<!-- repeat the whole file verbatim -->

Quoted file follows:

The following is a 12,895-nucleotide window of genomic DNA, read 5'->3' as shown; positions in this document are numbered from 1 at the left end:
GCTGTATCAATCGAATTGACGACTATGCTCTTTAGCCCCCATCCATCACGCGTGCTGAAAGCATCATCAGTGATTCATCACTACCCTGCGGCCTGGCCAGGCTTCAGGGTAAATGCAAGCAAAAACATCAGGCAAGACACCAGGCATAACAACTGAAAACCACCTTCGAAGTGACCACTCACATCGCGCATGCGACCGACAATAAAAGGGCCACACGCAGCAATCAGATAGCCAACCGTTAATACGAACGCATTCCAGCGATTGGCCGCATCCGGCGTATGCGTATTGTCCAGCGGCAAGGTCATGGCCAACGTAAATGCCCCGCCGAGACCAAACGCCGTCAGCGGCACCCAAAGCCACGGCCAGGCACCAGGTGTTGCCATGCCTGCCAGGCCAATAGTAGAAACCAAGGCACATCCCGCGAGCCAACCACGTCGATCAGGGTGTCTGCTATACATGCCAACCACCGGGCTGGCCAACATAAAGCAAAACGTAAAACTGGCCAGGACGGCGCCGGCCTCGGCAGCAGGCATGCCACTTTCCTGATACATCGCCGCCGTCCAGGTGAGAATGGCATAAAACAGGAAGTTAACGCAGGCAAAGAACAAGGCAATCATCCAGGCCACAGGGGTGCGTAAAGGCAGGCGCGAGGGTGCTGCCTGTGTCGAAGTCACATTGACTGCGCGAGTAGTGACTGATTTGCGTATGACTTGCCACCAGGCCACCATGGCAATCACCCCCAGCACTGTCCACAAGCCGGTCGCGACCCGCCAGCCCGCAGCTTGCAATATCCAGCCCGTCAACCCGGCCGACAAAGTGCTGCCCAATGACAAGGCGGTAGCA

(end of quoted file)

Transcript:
The following is a 12,895-nucleotide window of genomic DNA, read 5'->3' as shown; positions in this document are numbered from 1 at the left end:
GCTGTATCAATCGAATTGACGACTATGCTCTTTAGCCCCCATCCATCACGCGTGCTGAAAGCATCATCAGTGATTCATCACTACCCTGCGGCCTGGCCAGGCTTCAGGGTAAATGCAAGCAAAAACATCAGGCAAGACACCAGGCATAACAACTGAAAACCACCTTCGAAGTGACCACTCACATCGCGCATGCGACCGACAATAAAAGGGCCACACGCAGCAATCAGATAGCCAACCGTTAATACGAACGCATTCCAGCGATTGGCCGCATCCGGCGTATGCGTATTGTCCAGCGGCAAGGTCATGGCCAACGTAAATGCCCCGCCGAGACCAAACGCCGTCAGCGGCACCCAAAGCCACGGCCAGGCACCAGGTGTTGCCATGCCTGCCAGGCCAATAGTAGAAACCAAGGCACATCCCGCGAGCCAACCACGTCGATCAGGGTGTCTGCTATACATGCCAACCACCGGGCTGGCCAACATAAAGCAAAACGTAAAACTGGCCAGGACGGCGCCGGCCTCGGCAGCAGGCATGCCACTTTCCTGATACATCGCCGCCGTCCAGGTGAGAATGGCATAAAACAGGAAGTTAACGCAGGCAAAGAACAAGGCAATCATCCAGGCCACAGGGGTGCGTAAAGGCAGGCGCGAGGGTGCTGCCTGTGTCGAAGTCACATTGACTGCGCGAGTAGTGACTGATTTGCGTATGACTTGCCACCAGGCCACCATGGCAATCACCCCCAGCACTGTCCACAAGCCGGTCGCGACCCGCCAGCCCGCAGCTTGCAATATCCAGCCCGTCAACCCGGCCGACAAAGTGCTGCCCAATGACAAGGCGGTAGCA